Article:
It is not quite true, as Dean Baker writes this morning in his blog Beat the Press, that "no one" noticed Tuesday's report from the Federal Reserve announcing that credit card debt "soared at a 11.3 percent annual rate in November following an 8.5 percent rate of increase in October."
The Wall Street Journal covered the news on page A2 today, which has to be considered reasonably high billing. But while noting that the 11.3 percent spike was the largest since a 12.8 percent rise in May, the Journal neglected to put the numbers in quite the same context as Baker.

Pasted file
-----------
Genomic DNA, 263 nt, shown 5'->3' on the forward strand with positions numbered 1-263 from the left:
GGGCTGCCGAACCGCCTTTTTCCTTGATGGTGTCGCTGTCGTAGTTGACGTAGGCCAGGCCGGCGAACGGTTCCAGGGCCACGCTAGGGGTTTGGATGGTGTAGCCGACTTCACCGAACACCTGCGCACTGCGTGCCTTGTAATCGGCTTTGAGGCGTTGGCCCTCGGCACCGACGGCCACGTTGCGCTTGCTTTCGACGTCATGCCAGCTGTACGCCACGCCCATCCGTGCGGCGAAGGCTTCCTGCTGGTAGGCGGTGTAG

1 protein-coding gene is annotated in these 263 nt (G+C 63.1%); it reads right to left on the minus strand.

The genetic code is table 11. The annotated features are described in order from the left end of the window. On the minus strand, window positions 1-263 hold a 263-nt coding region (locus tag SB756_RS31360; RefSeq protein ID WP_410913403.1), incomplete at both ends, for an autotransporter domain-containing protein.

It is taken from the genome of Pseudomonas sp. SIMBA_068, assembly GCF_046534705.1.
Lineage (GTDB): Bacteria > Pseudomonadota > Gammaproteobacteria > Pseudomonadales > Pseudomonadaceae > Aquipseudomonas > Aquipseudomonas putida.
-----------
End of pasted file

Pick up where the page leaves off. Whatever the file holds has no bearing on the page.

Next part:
[In 2006] credit card debt rose at a 6.1 percent rate and in 2005 at just a 3.1 percent rate.
People borrow against their credit cards when they can't borrow against their homes. It looks like a lot of people can't borrow against their homes.
As of November, total outstanding revolving credit debt in the U.S. equaled 943 billion dollars, up 17 billion from October. Meanwhile the Financial Times observes that U.S. credit card delinquencies have begun to grow in the past few months. According to research from Citigroup, says the FT, there is "an overlap between a sharp increase in early credit card delinquencies and those markets where house price rises had been wildest."